I introduced the SQL Server Blocked Process Report Viewer a couple weeks ago and I realize that I took something for granted. Not everyone has practice watching for Blocked Process Reports and not everyone understands how or when they can use my utility to help troubleshoot concurrency issues.
Steps For Finding Concurrency Problems
Remember: When it comes to concurrency problems, you don’t have to guess what’s wrong!!!
And I explain it flowchart style!
- Checking for LCK_M_XX waits Paul Randal has a great script that interprets the data in the dmv sys.dm_os_wait_stats. I like this script because when all else fails. This script is a great starting point for understanding where the system’s bottlenecks are.
- Using sp_WhoIsActive Adam Machanic wrote Who Is Active as an tricked out version of sp_who and sp_who2. I recommend it because it is a great view into what’s active on your server right now. And that includes blocked processes and other concurrency issues. (i.e. For any acute problem go there. For chronic concurrency problems, come back here).
- Using SQL Trace You might know this as Profiler. Capture a trace with the “Blocked Process Report” event which is located in the Error and Warnings event list. But don’t forget! You first have to decide on what it means for your system to have excessive blocking and configure the blocked process threshold accordingly. I’ve learned very recently that peoples’ ideas of excessive blocking vary a lot. In my own environment, I often look for blocking longer than 10 seconds. Other people use a threshold of 10 minutes!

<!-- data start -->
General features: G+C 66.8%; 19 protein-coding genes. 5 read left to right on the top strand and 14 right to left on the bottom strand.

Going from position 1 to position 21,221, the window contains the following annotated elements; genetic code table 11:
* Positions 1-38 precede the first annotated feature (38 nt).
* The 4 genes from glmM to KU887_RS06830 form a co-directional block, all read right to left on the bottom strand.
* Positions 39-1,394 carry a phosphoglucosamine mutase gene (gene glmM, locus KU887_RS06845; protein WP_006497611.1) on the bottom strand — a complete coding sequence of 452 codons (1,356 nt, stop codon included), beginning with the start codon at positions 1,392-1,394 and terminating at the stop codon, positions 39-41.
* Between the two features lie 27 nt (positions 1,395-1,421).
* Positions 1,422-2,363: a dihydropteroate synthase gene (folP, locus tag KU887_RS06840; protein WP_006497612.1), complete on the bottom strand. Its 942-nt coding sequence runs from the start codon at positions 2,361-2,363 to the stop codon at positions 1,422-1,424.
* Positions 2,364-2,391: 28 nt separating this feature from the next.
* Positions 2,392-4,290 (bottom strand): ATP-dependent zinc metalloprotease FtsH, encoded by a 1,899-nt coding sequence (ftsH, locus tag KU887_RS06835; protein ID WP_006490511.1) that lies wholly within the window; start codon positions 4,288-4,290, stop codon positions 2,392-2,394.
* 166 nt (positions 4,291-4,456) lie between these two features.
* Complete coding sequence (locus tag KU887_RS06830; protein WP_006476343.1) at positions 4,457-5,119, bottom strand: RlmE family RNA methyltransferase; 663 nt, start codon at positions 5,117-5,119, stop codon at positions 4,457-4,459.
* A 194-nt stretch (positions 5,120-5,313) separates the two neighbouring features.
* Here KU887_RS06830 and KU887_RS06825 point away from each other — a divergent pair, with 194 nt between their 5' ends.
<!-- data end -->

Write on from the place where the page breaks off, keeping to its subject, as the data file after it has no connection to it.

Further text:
- Analyzing Traces With Blocked Process Report Viewer This is the tool I wrote that I hope you find useful. Right now it tells you who the lead blocker is. And I hope to expand the features into analysis soon.
- Configuring Server for Event Notifications I’m really not too familiar with this option and don’t use it much. As an alternative you can also use WMI queries and events mapped to a sql agent job (Thanks Vincent Salard, for that tip).
- Using Extended Events Once Denali Arrives Jonathan Kehayias knows extended events backwards and forwards. In his blog post here, he describes how in the next version of SQL Server, the blocked process report will be traceable using extended events.
An Ounce of Prevention
In an extremely timely post Kendra Little writes about understanding locks in It’s a Lock. Following much of the same steps, you can understand what your app is doing beforehand and avoid any blocking problems from the start (e.g. understanding locks held during schema changes).
- I’ll be releasing SQL Server Blocked Process Report Viewer. (Right now we’re only in beta and I’m also open to suggestions about a new name for the tool)
- Understanding blocking is the first step. Next week I’ll talk about what happens after analysis. I’ll write about the steps I’ve taken and had success with. after analysis.